Write a Blog >>
PLDI 2020
Mon 15 - Fri 19 June 2020
Wed 17 Jun 2020 16:20 - 16:40 at PLDI Research Papers live stream - Security Chair(s): Tony Hosking

Static binary rewriting has many important applications in software security and systems, such as hardening, repair, patching, instrumentation, and debugging. While many different static binary rewriting tools have been proposed, most rely on recovering control flow information from the input binary. The recovery step is necessary since the rewriting process may move instructions, meaning that the set of jump targets in the rewritten binary needs to be adjusted accordingly. Since the static recovery of control flow information is a hard problem in general, most tools rely on a set of simplifying heuristics or assumptions, such as specific compilers, specific source languages, or binary file meta information. However, the reliance on assumptions or heuristics tends to scale poorly in practice, and most state-of-the-art static binary rewriting tools cannot handle very large/complex programs such as web browsers.

In this paper we present E9Patch, a tool that can statically rewrite x86_64 binaries without any knowledge of control flow information. To do so, E9Patch develops a suite of binary rewriting methodologies—such as instruction punning, padding, and eviction—that can insert jumps to trampolines without the need to move other instructions. Since this preserves the set of jump targets, the need for control flow recovery and related heuristics is eliminated. As such, E9Patch is robust by design, and can scale to very large (>100MB) stripped binaries including the Google Chrome and FireFox web browsers. We also evaluate the effectiveness of E9Patch against realistic applications such as binary instrumentation, hardening and repair.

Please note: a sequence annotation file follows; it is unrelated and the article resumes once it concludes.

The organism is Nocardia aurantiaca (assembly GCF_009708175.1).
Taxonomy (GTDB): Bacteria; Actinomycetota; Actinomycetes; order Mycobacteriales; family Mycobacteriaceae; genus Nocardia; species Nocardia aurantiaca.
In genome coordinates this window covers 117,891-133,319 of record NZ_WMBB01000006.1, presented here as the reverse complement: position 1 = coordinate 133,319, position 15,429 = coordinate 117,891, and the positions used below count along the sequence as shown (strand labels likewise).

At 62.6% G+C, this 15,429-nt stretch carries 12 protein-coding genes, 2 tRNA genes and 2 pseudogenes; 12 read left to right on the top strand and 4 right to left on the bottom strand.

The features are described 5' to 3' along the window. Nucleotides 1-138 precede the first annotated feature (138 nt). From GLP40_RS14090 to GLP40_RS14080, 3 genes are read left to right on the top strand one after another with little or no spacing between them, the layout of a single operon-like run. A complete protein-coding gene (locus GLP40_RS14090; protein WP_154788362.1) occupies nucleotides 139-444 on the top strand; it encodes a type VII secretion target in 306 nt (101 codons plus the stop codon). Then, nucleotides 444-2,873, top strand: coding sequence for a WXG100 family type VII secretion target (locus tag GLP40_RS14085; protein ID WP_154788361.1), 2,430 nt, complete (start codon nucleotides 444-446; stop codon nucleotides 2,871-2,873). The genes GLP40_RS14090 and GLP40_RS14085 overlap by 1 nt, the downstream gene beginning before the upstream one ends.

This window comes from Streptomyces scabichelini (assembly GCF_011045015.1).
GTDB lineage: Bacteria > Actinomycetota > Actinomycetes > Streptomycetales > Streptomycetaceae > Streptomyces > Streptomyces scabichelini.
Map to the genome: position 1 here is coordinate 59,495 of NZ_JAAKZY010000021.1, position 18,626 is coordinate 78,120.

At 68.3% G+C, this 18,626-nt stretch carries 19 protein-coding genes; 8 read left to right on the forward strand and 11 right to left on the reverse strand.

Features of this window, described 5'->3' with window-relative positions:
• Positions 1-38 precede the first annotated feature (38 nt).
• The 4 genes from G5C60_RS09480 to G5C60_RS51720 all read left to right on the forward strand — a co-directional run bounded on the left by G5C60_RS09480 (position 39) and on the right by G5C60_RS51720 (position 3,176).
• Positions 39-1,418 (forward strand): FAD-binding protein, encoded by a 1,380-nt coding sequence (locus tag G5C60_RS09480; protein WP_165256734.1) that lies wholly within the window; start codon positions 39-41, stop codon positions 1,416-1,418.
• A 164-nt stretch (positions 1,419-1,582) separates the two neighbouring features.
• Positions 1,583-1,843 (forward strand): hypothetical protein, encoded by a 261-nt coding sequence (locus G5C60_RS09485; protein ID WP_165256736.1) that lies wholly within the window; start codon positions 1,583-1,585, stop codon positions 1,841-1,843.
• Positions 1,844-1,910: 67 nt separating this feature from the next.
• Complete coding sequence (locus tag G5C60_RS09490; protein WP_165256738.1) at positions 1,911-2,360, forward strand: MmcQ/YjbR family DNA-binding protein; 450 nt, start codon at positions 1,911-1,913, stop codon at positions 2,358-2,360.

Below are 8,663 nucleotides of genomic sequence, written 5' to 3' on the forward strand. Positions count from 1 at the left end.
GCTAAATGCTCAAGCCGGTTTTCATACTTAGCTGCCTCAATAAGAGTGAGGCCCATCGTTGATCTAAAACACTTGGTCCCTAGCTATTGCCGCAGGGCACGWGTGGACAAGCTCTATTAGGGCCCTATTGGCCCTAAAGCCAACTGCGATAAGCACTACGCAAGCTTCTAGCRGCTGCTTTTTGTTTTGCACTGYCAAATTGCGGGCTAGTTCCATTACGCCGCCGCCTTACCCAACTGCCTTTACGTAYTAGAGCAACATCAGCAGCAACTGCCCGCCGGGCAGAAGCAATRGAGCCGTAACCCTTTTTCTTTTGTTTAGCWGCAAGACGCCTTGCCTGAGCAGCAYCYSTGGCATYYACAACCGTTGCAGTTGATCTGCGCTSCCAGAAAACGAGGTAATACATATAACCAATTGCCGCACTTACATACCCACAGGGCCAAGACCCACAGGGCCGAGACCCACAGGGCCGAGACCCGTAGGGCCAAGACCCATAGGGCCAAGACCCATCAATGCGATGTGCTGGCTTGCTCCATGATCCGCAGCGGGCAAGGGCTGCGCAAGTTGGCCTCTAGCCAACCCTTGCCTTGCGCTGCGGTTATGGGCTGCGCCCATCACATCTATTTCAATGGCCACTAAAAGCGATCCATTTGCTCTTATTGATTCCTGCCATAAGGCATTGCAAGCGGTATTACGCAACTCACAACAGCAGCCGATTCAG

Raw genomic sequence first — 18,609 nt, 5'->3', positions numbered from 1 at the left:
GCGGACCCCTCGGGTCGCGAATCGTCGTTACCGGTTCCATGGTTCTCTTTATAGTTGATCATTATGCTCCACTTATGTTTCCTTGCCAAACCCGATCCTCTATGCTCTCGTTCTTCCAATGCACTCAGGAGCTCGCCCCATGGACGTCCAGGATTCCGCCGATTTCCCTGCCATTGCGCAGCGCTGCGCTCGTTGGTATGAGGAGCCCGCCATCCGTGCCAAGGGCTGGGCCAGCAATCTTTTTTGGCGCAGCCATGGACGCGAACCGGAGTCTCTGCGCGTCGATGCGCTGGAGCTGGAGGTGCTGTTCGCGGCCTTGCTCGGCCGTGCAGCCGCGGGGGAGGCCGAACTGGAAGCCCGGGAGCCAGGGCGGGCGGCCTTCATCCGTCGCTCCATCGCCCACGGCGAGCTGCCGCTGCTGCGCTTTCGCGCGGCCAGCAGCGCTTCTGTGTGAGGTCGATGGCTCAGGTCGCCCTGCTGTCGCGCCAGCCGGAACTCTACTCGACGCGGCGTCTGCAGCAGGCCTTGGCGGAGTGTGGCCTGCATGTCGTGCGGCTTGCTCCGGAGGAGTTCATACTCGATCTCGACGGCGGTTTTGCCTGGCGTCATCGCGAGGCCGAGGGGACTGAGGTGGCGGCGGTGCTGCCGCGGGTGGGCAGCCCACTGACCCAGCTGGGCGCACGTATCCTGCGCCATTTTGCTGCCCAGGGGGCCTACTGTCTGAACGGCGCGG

Wed 17 Jun
Times are displayed in time zone: Pacific Time (US & Canada) change

16:00 - 17:00: SecurityPLDI Research Papers at PLDI Research Papers live stream
Chair(s): Tony HoskingAustralian National University / Data61

YouTube lightning session video

16:00 - 16:20
Towards a Verified Range Analysis for JavaScript JITs
PLDI Research Papers
Fraser BrownStanford University, USA, John RennerUniversity of California at San Diego, USA, Andres NötzliStanford University, USA, Sorin LernerUniversity of California at San Diego, USA, Hovav ShachamUniversity of Texas at Austin, USA, Deian StefanUniversity of California at San Diego, USA
16:20 - 16:40
Binary Rewriting without Control Flow Recovery
PLDI Research Papers
Gregory J. DuckNational University of Singapore, Singapore, Xiang GaoNational University of Singapore, Singapore, Abhik RoychoudhuryNational University of Singapore, Singapore
16:40 - 17:00
BlankIt Library Debloating: Getting What You Want Instead of Cutting What You Don’t
PLDI Research Papers
Chris PorterGeorgia Institute of Technology, USA, Girish MururuGeorgia Institute of Technology, USA, Prithayan BaruaGeorgia Institute of Technology, USA, Santosh PandeGeorgia Institute of Technology, USA